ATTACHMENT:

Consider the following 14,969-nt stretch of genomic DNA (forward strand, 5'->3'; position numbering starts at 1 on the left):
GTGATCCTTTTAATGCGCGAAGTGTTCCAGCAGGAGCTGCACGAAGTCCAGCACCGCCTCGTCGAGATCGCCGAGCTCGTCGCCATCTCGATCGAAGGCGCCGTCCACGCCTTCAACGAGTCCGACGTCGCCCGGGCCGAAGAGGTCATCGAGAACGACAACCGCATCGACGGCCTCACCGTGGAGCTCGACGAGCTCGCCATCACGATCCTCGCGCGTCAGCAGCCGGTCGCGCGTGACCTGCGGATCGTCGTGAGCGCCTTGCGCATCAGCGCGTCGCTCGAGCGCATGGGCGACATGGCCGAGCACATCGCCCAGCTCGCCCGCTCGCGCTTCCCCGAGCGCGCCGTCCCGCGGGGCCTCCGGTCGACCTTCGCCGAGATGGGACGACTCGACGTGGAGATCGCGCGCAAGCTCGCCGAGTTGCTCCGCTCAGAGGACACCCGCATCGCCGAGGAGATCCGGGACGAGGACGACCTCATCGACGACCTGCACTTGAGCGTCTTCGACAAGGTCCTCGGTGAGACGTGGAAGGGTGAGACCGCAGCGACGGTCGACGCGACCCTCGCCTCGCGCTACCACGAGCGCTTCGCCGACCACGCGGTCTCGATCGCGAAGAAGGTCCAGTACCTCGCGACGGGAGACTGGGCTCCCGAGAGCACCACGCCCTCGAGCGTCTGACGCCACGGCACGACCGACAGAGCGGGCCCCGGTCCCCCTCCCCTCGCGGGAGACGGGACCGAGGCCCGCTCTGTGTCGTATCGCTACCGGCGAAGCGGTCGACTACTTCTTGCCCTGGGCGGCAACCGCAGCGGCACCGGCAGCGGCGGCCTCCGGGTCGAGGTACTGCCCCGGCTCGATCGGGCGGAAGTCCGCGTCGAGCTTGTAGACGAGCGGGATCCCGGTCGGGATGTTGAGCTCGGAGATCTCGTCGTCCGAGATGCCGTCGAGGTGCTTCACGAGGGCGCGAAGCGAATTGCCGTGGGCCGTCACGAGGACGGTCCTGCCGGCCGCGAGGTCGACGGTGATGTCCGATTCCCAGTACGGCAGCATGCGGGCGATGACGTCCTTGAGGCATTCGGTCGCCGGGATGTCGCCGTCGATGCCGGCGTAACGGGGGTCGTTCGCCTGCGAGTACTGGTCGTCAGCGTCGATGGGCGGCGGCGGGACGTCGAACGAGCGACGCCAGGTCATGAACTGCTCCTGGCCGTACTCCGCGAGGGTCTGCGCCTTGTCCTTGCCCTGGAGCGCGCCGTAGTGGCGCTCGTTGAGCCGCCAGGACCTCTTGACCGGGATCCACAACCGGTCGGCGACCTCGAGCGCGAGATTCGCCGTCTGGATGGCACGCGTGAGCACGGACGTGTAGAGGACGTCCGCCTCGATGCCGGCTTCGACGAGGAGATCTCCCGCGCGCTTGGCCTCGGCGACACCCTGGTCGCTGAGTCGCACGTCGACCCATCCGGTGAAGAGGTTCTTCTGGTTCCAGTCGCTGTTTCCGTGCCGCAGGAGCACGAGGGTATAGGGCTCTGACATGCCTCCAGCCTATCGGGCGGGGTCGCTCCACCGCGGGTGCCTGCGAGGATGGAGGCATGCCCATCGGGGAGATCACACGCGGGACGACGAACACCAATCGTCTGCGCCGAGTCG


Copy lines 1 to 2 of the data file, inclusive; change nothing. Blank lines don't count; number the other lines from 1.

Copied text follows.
Consider the following 14,969-nt stretch of genomic DNA (forward strand, 5'->3'; position numbering starts at 1 on the left):
GTGATCCTTTTAATGCGCGAAGTGTTCCAGCAGGAGCTGCACGAAGTCCAGCACCGCCTCGTCGAGATCGCCGAGCTCGTCGCCATCTCGATCGAAGGCGCCGTCCACGCCTTCAACGAGTCCGACGTCGCCCGGGCCGAAGAGGTCATCGAGAACGACAACCGCATCGACGGCCTCACCGTGGAGCTCGACGAGCTCGCCATCACGATCCTCGCGCGTCAGCAGCCGGTCGCGCGTGACCTGCGGATCGTCGTGAGCGCCTTGCGCATCAGCGCGTCGCTCGAGCGCATGGGCGACATGGCCGAGCACATCGCCCAGCTCGCCCGCTCGCGCTTCCCCGAGCGCGCCGTCCCGCGGGGCCTCCGGTCGACCTTCGCCGAGATGGGACGACTCGACGTGGAGATCGCGCGCAAGCTCGCCGAGTTGCTCCGCTCAGAGGACACCCGCATCGCCGAGGAGATCCGGGACGAGGACGACCTCATCGACGACCTGCACTTGAGCGTCTTCGACAAGGTCCTCGGTGAGACGTGGAAGGGTGAGACCGCAGCGACGGTCGACGCGACCCTCGCCTCGCGCTACCACGAGCGCTTCGCCGACCACGCGGTCTCGATCGCGAAGAAGGTCCAGTACCTCGCGACGGGAGACTGGGCTCCCGAGAGCACCACGCCCTCGAGCGTCTGACGCCACGGCACGACCGACAGAGCGGGCCCCGGTCCCCCTCCCCTCGCGGGAGACGGGACCGAGGCCCGCTCTGTGTCGTATCGCTACCGGCGAAGCGGTCGACTACTTCTTGCCCTGGGCGGCAACCGCAGCGGCACCGGCAGCGGCGGCCTCCGGGTCGAGGTACTGCCCCGGCTCGATCGGGCGGAAGTCCGCGTCGAGCTTGTAGACGAGCGGGATCCCGGTCGGGATGTTGAGCTCGGAGATCTCGTCGTCCGAGATGCCGTCGAGGTGCTTCACGAGGGCGCGAAGCGAATTGCCGTGGGCCGTCACGAGGACGGTCCTGCCGGCCGCGAGGTCGACGGTGATGTCCGATTCCCAGTACGGCAGCATGCGGGCGATGACGTCCTTGAGGCATTCGGTCGCCGGGATGTCGCCGTCGATGCCGGCGTAACGGGGGTCGTTCGCCTGCGAGTACTGGTCGTCAGCGTCGATGGGCGGCGGCGGGACGTCGAACGAGCGACGCCAGGTCATGAACTGCTCCTGGCCGTACTCCGCGAGGGTCTGCGCCTTGTCCTTGCCCTGGAGCGCGCCGTAGTGGCGCTCGTTGAGCCGCCAGGACCTCTTGACCGGGATCCACAACCGGTCGGCGACCTCGAGCGCGAGATTCGCCGTCTGGATGGCACGCGTGAGCACGGACGTGTAGAGGACGTCCGCCTCGATGCCGGCTTCGACGAGGAGATCTCCCGCGCGCTTGGCCTCGGCGACACCCTGGTCGCTGAGTCGCACGTCGACCCATCCGGTGAAGAGGTTCTTCTGGTTCCAGTCGCTGTTTCCGTGCCGCAGGAGCACGAGGGTATAGGGCTCTGACATGCCTCCAGCCTATCGGGCGGGGTCGCTCCACCGCGGGTGCCTGCGAGGATGGAGGCATGCCCATCGGGGAGATCACACGCGGGACGACGAACACCAATCGTCTGCGCCGAGTCG